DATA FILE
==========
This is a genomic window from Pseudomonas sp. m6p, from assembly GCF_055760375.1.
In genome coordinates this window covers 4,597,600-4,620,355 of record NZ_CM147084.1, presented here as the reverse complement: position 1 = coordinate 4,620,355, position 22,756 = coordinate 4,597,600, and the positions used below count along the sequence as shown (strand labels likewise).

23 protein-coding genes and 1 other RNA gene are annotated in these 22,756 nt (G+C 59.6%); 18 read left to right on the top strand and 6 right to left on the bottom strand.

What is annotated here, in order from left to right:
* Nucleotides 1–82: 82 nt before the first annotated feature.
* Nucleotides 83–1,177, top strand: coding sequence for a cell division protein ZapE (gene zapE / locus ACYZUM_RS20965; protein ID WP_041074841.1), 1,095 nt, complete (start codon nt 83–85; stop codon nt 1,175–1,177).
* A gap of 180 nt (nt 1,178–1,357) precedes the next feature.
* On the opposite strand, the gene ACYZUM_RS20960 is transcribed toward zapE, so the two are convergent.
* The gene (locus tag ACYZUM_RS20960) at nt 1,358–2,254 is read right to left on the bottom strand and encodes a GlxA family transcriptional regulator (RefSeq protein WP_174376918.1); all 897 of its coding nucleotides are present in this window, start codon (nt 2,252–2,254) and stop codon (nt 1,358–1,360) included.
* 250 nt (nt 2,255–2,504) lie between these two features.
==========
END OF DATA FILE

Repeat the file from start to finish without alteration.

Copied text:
This is a genomic window from Pseudomonas sp. m6p, from assembly GCF_055760375.1.
In genome coordinates this window covers 4,597,600-4,620,355 of record NZ_CM147084.1, presented here as the reverse complement: position 1 = coordinate 4,620,355, position 22,756 = coordinate 4,597,600, and the positions used below count along the sequence as shown (strand labels likewise).

23 protein-coding genes and 1 other RNA gene are annotated in these 22,756 nt (G+C 59.6%); 18 read left to right on the top strand and 6 right to left on the bottom strand.

What is annotated here, in order from left to right:
* Nucleotides 1–82: 82 nt before the first annotated feature.
* Nucleotides 83–1,177, top strand: coding sequence for a cell division protein ZapE (gene zapE / locus ACYZUM_RS20965; protein ID WP_041074841.1), 1,095 nt, complete (start codon nt 83–85; stop codon nt 1,175–1,177).
* A gap of 180 nt (nt 1,178–1,357) precedes the next feature.
* On the opposite strand, the gene ACYZUM_RS20960 is transcribed toward zapE, so the two are convergent.
* The gene (locus tag ACYZUM_RS20960) at nt 1,358–2,254 is read right to left on the bottom strand and encodes a GlxA family transcriptional regulator (RefSeq protein WP_174376918.1); all 897 of its coding nucleotides are present in this window, start codon (nt 2,252–2,254) and stop codon (nt 1,358–1,360) included.
* 250 nt (nt 2,255–2,504) lie between these two features.